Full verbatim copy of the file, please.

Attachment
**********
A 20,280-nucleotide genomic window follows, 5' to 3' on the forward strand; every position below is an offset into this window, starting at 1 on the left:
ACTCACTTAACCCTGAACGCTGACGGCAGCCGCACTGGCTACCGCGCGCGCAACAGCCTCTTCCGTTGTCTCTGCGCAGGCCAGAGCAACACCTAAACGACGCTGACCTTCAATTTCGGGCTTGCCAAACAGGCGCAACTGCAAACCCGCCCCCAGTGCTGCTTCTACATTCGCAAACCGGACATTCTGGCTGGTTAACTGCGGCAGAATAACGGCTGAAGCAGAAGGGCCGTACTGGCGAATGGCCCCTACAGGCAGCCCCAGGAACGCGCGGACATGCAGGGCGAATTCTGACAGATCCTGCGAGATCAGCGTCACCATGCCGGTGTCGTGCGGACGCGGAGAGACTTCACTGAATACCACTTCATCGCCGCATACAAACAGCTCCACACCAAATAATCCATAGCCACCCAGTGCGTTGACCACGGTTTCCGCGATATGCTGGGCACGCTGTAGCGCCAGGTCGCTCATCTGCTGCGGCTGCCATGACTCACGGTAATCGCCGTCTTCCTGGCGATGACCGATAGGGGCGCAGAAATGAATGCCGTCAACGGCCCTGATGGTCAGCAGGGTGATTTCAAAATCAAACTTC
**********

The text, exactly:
A 20,280-nucleotide genomic window follows, 5' to 3' on the forward strand; every position below is an offset into this window, starting at 1 on the left:
ACTCACTTAACCCTGAACGCTGACGGCAGCCGCACTGGCTACCGCGCGCGCAACAGCCTCTTCCGTTGTCTCTGCGCAGGCCAGAGCAACACCTAAACGACGCTGACCTTCAATTTCGGGCTTGCCAAACAGGCGCAACTGCAAACCCGCCCCCAGTGCTGCTTCTACATTCGCAAACCGGACATTCTGGCTGGTTAACTGCGGCAGAATAACGGCTGAAGCAGAAGGGCCGTACTGGCGAATGGCCCCTACAGGCAGCCCCAGGAACGCGCGGACATGCAGGGCGAATTCTGACAGATCCTGCGAGATCAGCGTCACCATGCCGGTGTCGTGCGGACGCGGAGAGACTTCACTGAATACCACTTCATCGCCGCATACAAACAGCTCCACACCAAATAATCCATAGCCACCCAGTGCGTTGACCACGGTTTCCGCGATATGCTGGGCACGCTGTAGCGCCAGGTCGCTCATCTGCTGCGGCTGCCATGACTCACGGTAATCGCCGTCTTCCTGGCGATGACCGATAGGGGCGCAGAAATGAATGCCGTCAACGGCCCTGATGGTCAGCAGGGTGATTTCAAAATCAAACTTC